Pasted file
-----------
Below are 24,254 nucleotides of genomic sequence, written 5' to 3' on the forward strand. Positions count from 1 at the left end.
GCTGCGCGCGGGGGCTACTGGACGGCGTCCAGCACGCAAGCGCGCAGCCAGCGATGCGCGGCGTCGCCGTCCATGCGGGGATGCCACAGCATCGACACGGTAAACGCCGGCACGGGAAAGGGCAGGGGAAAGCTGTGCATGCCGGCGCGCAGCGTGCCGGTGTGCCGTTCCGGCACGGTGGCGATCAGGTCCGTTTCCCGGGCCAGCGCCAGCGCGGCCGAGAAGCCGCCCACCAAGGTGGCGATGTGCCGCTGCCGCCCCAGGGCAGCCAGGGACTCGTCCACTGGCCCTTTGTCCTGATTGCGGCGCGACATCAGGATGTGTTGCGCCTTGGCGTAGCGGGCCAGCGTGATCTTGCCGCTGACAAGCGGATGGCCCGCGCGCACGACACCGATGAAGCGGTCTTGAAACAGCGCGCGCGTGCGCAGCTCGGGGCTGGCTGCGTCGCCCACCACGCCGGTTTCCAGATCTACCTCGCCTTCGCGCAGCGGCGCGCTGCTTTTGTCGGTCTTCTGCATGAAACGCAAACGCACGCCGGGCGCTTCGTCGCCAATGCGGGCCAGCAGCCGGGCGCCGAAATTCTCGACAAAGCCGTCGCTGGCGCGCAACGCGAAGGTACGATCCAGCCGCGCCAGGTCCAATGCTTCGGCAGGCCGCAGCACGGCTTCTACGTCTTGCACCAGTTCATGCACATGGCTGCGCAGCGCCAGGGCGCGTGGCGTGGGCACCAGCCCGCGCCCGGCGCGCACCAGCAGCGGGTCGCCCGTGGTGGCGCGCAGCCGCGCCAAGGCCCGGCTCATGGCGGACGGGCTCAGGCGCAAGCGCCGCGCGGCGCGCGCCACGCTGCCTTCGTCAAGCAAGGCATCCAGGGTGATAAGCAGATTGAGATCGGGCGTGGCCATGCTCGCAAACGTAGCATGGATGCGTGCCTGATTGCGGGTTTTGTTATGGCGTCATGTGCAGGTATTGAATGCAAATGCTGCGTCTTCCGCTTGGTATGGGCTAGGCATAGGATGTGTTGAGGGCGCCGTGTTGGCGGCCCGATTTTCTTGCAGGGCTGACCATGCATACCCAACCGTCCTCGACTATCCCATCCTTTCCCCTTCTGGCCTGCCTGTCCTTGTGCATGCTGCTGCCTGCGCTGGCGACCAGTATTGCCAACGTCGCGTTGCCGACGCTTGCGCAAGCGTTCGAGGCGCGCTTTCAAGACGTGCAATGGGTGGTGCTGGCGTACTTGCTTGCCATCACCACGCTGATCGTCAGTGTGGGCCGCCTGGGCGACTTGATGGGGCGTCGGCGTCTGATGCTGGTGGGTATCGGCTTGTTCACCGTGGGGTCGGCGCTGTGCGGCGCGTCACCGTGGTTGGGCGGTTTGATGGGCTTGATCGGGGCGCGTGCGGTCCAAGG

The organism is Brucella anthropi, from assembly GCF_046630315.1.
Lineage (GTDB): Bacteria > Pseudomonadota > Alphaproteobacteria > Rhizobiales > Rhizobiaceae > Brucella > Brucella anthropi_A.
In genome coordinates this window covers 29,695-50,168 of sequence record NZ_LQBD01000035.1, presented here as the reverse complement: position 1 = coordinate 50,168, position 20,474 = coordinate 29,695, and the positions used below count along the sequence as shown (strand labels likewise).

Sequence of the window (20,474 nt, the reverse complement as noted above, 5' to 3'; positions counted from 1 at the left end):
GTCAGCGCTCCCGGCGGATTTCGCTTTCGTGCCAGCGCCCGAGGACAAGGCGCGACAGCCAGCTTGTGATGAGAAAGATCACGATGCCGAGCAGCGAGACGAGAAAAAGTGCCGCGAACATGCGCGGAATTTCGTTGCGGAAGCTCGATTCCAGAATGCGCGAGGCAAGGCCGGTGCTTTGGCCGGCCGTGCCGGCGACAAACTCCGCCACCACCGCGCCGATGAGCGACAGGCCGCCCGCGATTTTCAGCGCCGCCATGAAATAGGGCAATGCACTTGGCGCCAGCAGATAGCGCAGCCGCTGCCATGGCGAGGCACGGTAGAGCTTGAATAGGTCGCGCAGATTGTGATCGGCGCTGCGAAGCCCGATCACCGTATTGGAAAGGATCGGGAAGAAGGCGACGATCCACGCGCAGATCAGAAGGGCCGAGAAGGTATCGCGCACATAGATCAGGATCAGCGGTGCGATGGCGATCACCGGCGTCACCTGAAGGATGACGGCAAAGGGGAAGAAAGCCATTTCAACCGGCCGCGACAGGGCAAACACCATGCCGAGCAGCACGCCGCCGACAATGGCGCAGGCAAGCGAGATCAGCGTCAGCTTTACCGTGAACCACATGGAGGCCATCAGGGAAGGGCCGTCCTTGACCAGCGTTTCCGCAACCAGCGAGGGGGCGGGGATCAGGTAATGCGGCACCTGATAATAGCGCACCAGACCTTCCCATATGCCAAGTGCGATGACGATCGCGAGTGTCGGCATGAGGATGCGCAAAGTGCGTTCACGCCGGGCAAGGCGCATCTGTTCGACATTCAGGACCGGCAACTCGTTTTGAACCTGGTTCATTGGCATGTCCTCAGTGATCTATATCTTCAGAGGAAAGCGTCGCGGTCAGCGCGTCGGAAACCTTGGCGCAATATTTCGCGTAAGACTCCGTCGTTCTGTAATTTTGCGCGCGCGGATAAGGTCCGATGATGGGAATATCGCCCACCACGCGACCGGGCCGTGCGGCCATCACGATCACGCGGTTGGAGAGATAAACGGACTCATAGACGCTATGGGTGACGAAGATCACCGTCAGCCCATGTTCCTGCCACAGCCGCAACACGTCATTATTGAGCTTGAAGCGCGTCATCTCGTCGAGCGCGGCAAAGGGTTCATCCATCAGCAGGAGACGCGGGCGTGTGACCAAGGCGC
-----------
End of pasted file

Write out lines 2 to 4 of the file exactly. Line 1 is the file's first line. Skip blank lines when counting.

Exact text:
GCTGCGCGCGGGGGCTACTGGACGGCGTCCAGCACGCAAGCGCGCAGCCAGCGATGCGCGGCGTCGCCGTCCATGCGGGGATGCCACAGCATCGACACGGTAAACGCCGGCACGGGAAAGGGCAGGGGAAAGCTGTGCATGCCGGCGCGCAGCGTGCCGGTGTGCCGTTCCGGCACGGTGGCGATCAGGTCCGTTTCCCGGGCCAGCGCCAGCGCGGCCGAGAAGCCGCCCACCAAGGTGGCGATGTGCCGCTGCCGCCCCAGGGCAGCCAGGGACTCGTCCACTGGCCCTTTGTCCTGATTGCGGCGCGACATCAGGATGTGTTGCGCCTTGGCGTAGCGGGCCAGCGTGATCTTGCCGCTGACAAGCGGATGGCCCGCGCGCACGACACCGATGAAGCGGTCTTGAAACAGCGCGCGCGTGCGCAGCTCGGGGCTGGCTGCGTCGCCCACCACGCCGGTTTCCAGATCTACCTCGCCTTCGCGCAGCGGCGCGCTGCTTTTGTCGGTCTTCTGCATGAAACGCAAACGCACGCCGGGCGCTTCGTCGCCAATGCGGGCCAGCAGCCGGGCGCCGAAATTCTCGACAAAGCCGTCGCTGGCGCGCAACGCGAAGGTACGATCCAGCCGCGCCAGGTCCAATGCTTCGGCAGGCCGCAGCACGGCTTCTACGTCTTGCACCAGTTCATGCACATGGCTGCGCAGCGCCAGGGCGCGTGGCGTGGGCACCAGCCCGCGCCCGGCGCGCACCAGCAGCGGGTCGCCCGTGGTGGCGCGCAGCCGCGCCAAGGCCCGGCTCATGGCGGACGGGCTCAGGCGCAAGCGCCGCGCGGCGCGCGCCACGCTGCCTTCGTCAAGCAAGGCATCCAGGGTGATAAGCAGATTGAGATCGGGCGTGGCCATGCTCGCAAACGTAGCATGGATGCGTGCCTGATTGCGGGTTTTGTTATGGCGTCATGTGCAGGTATTGAATGCAAATGCTGCGTCTTCCGCTTGGTATGGGCTAGGCATAGGATGTGTTGAGGGCGCCGTGTTGGCGGCCCGATTTTCTTGCAGGGCTGACCATGCATACCCAACCGTCCTCGACTATCCCATCCTTTCCCCTTCTGGCCTGCCTGTCCTTGTGCATGCTGCTGCCTGCGCTGGCGACCAGTATTGCCAACGTCGCGTTGCCGACGCTTGCGCAAGCGTTCGAGGCGCGCTTTCAAGACGTGCAATGGGTGGTGCTGGCGTACTTGCTTGCCATCACCACGCTGATCGTCAGTGTGGGCCGCCTGGGCGACTTGATGGGGCGTCGGCGTCTGATGCTGGTGGGTATCGGCTTGTTCACCGTGGGGTCGGCGCTGTGCGGCGCGTCACCGTGGTTGGGCGGTTTGATGGGCTTGATCGGGGCGCGTGCGGTCCAAGG

The organism is Brucella anthropi, from assembly GCF_046630315.1.
Lineage (GTDB): Bacteria > Pseudomonadota > Alphaproteobacteria > Rhizobiales > Rhizobiaceae > Brucella > Brucella anthropi_A.